HIV & AIDS are having a widespread impact on many parts of African society. The points below describe some of the major effects of the AIDS epidemic. For a more detailed examination, visit our African impact page.
- In many countries of sub-Saharan Africa, AIDS is erasing decades of progress made in extending life expectancy. Millions of adults are dying from AIDS while they are still young, or in early middle age. Average life expectancy in Sub-Saharan Africa is now 47 years, when it could have been 62 without AIDS.
- The effect of the AIDS epidemic on households can be very severe. Many families are losing their income earners. In other cases, income earners are forced to stay at home to care for relatives who are ill from AIDS. Many of those dying from AIDS have surviving partners who are themselves infected and in need of care. They leave behind orphans, grieving and struggling to survive without a parent’s care.
- In all affected countries, the HIV/AIDS epidemic is putting strain on the health sector. As the epidemic develops, the demand for care for those living with HIV rises, as does the number of health workers affected.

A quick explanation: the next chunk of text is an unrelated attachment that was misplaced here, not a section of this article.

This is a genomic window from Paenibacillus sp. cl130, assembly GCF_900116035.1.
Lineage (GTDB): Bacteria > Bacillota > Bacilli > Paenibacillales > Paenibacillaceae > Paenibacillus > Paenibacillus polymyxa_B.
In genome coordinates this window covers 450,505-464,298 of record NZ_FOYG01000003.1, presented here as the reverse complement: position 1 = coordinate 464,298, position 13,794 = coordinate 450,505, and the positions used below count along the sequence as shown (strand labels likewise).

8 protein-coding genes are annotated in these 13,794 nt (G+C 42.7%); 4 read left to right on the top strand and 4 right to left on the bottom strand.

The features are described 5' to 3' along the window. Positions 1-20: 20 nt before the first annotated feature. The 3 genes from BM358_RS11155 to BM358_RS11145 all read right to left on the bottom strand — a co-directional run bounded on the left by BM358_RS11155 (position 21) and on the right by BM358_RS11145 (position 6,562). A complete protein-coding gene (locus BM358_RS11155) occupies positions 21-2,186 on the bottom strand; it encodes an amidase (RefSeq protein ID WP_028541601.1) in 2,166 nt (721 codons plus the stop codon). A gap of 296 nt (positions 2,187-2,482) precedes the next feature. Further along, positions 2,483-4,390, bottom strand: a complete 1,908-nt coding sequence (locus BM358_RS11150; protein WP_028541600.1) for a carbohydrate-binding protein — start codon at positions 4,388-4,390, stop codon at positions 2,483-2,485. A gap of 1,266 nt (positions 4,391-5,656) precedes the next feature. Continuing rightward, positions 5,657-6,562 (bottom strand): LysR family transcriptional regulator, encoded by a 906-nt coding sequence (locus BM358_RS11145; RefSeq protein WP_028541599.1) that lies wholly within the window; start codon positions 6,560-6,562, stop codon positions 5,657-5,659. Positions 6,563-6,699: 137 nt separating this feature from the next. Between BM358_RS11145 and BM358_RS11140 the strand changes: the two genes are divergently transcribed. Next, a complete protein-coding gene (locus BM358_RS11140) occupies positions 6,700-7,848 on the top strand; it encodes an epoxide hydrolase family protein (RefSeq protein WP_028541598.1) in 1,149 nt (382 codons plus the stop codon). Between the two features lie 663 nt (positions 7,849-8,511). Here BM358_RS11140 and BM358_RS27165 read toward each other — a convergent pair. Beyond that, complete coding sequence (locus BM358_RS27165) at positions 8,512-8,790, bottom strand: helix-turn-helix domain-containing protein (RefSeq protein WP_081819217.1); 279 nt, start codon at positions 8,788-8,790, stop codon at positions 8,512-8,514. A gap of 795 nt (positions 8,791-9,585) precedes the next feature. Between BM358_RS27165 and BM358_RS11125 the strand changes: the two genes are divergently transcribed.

- Schools are heavily affected by HIV/AIDS. This a major concern, because schools can play a vital role in reducing the impact of the epidemic, through education and support.
- HIV/AIDS dramatically affects labour, setting back economic activity and social progress. The vast majority of people living with HIV/AIDS in Africa are between the ages of 15 and 49 – in the prime of their working lives. Employers, schools, factories and hospitals have to train other staff to replace those at the workplace who become too ill to work.
- Through its impacts on the labour force, households and enterprises, HIV/AIDS can act as a significant brake on economic growth and development. HIV/AIDS is already having a major affect on Africa’s economic development, and in turn, this affects Africa’s ability to cope with the epidemic.
Article taken from http://www.avert.org/aafrica.htm (Please visit for more info on Aids in Africa)